Botanical Books of Interest to Herbalists

A couple of interesting books have come my way, and so I am sharing some thoughts.

The Plant Lover's Companion
The Plant Lover's Companion
First, The Plant Lovers Companion: Plants, People, & Places by Julia Brittain¬† (David & Charles, 2006; $14.99). (Note that this book seems to have been published under two slightly different titles: actually the title and subtitle reversed.) Regardless, this compact encyclopedia has almost everything you’ve ever wanted to know about the history of plants and the people who have studied and collected them from Bartram and Linnaeus to Nuttall, Culpepper, and Monardres. Countries have entries as do organizations and botanical gardens such as the Royal Horticultural Society, Kew Gardens, Nymans, the Aboretum Kalmthout in Belgium, and Boskoop in The Netherlands.¬† (The U.S. is lumped together with North America.) There is a decidedly British slant on the contents, and botanical gardens in the U.S. (and other countries) are rarely mentioned. Perhaps the author feels we do not actually have any of note. Or perhaps this mini-pedia is a compilation of her favorite places, people, and plants in her native and not meant to be comprehensive at all.

But considering that most of the great botanical discoveries were made by our ancestors who traveled from Europe with the wave of settlers and returned to their native countries with curiosities from the New World, the focus of this book of factoids is appropriate and meaningful, albeit less than international. However, the great purveyor of cider whom we can thank for the spread of apple seeds throughout the New World is sadly missing.

Plants that are named for special areas, regions, or people are also listed, although do not expect any consuming amount of information; the majority of entries in the small book are a few sentences, although some entries such as countries, famous botanists and gardens, and well-known gardens are provided more generous space.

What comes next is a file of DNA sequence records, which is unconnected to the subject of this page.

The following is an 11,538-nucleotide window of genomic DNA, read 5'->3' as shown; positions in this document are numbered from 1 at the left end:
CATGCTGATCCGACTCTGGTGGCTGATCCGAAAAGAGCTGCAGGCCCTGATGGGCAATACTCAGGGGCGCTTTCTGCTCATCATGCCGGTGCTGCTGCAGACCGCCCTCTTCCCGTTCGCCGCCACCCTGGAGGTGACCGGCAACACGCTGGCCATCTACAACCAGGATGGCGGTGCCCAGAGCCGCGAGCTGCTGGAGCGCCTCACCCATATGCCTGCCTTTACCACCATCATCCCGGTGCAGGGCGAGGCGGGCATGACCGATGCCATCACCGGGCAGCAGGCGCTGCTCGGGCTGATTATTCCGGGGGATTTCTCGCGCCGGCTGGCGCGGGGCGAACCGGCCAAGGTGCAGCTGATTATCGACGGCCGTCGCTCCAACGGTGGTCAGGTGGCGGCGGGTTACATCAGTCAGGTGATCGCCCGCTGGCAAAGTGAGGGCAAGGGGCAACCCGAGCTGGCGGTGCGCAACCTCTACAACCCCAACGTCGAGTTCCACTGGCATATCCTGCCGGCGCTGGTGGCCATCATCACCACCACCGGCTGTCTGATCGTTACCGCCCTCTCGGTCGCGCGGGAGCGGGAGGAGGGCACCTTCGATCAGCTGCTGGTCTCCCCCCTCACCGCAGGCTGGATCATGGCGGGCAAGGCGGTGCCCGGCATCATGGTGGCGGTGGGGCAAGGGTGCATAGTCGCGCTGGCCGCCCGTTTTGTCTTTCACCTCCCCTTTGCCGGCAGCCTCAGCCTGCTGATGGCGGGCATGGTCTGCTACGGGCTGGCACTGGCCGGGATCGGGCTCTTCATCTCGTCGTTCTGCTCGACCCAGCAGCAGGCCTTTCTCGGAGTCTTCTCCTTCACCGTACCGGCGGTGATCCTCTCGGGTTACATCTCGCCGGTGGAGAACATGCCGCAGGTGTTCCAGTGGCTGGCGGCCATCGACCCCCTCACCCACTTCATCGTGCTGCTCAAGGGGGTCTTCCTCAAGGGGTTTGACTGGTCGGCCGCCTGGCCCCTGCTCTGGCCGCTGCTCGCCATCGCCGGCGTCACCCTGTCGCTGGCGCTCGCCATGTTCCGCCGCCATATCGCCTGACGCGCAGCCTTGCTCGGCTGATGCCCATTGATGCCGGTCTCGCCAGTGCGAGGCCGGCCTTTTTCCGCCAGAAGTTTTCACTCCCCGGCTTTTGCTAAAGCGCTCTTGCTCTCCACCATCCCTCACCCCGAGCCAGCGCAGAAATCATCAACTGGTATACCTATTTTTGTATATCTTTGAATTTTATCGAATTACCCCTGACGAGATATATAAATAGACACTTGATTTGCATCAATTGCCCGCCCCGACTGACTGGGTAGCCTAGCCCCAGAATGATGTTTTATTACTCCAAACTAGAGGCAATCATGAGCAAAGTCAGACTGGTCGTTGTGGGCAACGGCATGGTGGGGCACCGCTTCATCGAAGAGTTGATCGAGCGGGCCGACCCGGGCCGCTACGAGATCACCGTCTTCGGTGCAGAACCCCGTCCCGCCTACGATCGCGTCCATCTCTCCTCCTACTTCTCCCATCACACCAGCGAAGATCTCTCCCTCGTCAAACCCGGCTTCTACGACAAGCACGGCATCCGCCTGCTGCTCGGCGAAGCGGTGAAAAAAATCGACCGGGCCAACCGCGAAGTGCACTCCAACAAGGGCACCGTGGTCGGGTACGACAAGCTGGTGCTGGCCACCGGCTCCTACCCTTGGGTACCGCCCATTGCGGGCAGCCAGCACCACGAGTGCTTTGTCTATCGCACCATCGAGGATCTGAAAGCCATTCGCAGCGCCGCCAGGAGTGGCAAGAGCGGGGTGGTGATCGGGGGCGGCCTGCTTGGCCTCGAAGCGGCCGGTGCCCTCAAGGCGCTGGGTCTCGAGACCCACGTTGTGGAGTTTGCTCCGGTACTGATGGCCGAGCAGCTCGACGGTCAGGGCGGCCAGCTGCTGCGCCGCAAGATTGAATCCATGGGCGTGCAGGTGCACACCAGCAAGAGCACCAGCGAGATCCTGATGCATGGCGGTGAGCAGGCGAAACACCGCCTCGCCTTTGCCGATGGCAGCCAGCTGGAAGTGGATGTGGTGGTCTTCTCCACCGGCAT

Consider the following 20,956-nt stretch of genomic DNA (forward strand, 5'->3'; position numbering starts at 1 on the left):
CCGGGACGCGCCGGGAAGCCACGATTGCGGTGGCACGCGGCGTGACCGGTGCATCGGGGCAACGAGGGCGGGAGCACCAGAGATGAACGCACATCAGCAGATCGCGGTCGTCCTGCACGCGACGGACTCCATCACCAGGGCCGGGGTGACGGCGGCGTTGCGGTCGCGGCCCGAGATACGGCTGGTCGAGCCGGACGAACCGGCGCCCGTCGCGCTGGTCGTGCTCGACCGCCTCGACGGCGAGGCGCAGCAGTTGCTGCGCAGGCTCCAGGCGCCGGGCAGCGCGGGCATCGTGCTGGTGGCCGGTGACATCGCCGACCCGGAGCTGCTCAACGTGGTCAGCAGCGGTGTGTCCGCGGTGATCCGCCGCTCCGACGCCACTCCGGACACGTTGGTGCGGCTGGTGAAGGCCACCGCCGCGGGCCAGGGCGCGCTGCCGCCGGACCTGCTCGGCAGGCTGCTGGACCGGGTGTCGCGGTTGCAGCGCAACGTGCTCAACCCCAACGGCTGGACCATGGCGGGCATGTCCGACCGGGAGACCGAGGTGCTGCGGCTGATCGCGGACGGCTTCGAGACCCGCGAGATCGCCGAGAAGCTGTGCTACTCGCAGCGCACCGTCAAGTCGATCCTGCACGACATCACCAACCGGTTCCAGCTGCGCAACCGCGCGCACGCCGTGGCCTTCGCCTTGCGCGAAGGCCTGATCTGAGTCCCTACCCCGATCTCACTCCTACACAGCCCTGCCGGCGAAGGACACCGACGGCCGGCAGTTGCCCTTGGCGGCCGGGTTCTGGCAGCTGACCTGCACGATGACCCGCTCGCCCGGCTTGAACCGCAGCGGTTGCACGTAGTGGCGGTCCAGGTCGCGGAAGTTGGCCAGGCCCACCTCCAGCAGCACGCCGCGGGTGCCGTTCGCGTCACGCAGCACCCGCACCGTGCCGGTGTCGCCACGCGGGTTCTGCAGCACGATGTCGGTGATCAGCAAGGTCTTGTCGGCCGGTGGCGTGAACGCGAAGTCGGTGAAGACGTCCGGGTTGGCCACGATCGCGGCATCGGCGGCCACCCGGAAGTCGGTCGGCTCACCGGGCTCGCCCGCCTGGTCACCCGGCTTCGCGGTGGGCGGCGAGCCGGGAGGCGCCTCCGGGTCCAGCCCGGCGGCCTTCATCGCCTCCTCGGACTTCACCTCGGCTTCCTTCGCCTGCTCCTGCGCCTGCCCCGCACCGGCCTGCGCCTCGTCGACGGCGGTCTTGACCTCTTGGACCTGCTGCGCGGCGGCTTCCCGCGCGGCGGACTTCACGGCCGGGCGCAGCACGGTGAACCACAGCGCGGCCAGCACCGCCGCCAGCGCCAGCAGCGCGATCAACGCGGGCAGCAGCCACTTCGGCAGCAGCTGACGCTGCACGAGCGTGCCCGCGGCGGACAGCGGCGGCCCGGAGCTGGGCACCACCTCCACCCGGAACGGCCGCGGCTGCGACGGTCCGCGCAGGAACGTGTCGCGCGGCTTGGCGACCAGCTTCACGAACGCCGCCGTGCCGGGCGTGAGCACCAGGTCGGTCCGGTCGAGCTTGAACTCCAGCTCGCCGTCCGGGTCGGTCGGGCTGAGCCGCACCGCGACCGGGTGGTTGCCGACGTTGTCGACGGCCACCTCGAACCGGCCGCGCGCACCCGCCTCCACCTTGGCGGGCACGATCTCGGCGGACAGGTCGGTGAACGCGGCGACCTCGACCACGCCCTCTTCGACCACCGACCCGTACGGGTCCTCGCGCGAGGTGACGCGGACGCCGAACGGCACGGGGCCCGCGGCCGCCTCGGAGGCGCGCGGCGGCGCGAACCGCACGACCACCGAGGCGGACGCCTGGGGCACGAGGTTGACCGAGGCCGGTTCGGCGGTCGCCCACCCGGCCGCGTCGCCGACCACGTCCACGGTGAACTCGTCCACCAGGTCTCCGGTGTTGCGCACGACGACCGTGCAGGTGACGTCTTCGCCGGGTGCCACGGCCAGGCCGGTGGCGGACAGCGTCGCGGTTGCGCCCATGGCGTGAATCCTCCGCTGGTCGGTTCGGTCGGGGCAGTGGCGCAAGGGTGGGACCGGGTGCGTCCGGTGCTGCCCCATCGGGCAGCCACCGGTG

Look for a companion volume called Plant Names Explained: Botanical Terms and Their Meaning.

Lives of Trees
Lives of Trees
Also on my reading list this summer is a sweet little volume called Lives of the Trees: An Uncommon History (Algonquin Books of Chapel Hill, 2010; $19.95) by Diana Wells. The author is an historian and not a botanist, which makes clear right up front.

The stories, delicately illustrated¬† in black and white by Heather Lovett, are delightful little praises to a hundred of the author’s favorite trees. Kudos to the book designer for a simple and elegant layout that draws you into each tree as you page through the book. They are in alphabetical order and you can start at Acaia and proceed to Yew, or you can use the index or table of contents to select your favorite tree by common or botanical name.

The lore of trees is fascinating and clearly Wells enjoyed her research which is full of interesting botanical tidbits. Linnaeus, for example, named the Cinchona (from whence we originally obtained quinine) for the Countess of Chinchon, the wife of the Spanish Viceroy to Lima, who was said to be have been cured of malaria by taking the powdered bark of this tree.

US

One Response

  1. Hi, I did not find another place to contact you on this site, so am writing you here.

    I am hoping you can help, I am looking for someone to wildcraft sida acuta for me. do you know of anyone? I need it for my work here and am having trouble finding a source.
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    Posted on May 12th, 2011 at 8:36 pm

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